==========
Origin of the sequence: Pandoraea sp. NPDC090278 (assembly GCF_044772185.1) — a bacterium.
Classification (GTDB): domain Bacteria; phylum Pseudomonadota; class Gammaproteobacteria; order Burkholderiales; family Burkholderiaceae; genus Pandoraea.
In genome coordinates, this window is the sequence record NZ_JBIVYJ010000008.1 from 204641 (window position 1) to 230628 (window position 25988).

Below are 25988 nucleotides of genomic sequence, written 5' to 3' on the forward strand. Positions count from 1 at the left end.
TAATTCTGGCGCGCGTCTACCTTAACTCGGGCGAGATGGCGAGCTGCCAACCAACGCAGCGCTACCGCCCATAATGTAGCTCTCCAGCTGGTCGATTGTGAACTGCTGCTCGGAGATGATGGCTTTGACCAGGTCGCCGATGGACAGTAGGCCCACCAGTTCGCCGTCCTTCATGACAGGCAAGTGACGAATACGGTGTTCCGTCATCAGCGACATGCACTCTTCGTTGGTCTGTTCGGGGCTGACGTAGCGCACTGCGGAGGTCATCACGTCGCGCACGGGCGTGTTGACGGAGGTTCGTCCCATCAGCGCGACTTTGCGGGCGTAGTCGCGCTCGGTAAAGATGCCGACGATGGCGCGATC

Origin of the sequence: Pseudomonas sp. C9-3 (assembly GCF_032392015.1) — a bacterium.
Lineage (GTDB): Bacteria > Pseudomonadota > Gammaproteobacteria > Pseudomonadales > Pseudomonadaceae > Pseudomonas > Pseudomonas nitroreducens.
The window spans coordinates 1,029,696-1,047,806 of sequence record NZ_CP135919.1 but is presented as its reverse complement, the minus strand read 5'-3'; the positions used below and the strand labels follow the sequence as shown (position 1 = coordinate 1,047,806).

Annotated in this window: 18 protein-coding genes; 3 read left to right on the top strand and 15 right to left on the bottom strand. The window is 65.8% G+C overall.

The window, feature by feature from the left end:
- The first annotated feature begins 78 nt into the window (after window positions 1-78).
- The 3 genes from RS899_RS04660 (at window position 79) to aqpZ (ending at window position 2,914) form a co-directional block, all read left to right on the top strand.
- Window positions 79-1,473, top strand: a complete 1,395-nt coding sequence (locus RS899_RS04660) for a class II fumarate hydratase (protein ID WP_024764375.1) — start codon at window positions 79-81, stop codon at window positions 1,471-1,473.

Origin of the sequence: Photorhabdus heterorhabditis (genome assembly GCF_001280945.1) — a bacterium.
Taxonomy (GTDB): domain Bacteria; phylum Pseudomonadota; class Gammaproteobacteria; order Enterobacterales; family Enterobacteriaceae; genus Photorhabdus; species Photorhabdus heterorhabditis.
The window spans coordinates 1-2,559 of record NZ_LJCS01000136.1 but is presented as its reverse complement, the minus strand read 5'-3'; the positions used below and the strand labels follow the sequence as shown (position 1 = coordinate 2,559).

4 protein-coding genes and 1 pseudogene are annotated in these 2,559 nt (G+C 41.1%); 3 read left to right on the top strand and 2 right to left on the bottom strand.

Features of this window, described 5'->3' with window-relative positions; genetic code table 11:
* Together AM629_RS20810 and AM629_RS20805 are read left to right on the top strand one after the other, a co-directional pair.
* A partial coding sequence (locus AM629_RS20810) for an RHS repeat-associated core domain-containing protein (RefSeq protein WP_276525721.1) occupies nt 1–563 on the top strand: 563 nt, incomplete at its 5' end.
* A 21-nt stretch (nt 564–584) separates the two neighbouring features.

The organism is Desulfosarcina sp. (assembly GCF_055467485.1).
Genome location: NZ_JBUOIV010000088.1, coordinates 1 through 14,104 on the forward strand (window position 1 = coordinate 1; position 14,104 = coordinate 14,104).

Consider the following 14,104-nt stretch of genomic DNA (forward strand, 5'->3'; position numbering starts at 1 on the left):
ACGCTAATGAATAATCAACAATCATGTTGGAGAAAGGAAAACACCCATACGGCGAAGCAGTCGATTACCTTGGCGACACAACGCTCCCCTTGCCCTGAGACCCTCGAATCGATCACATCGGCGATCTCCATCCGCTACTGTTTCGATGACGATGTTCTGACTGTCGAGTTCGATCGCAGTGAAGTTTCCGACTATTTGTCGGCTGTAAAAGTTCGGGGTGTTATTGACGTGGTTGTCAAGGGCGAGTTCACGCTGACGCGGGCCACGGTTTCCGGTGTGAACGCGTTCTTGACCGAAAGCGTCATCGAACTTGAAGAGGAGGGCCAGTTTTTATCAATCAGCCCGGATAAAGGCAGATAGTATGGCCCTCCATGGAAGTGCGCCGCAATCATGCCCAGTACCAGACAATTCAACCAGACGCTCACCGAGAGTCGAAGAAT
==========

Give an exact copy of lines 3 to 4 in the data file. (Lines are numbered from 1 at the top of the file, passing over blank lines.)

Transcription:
In genome coordinates, this window is the sequence record NZ_JBIVYJ010000008.1 from 204641 (window position 1) to 230628 (window position 25988).

Below are 25988 nucleotides of genomic sequence, written 5' to 3' on the forward strand. Positions count from 1 at the left end.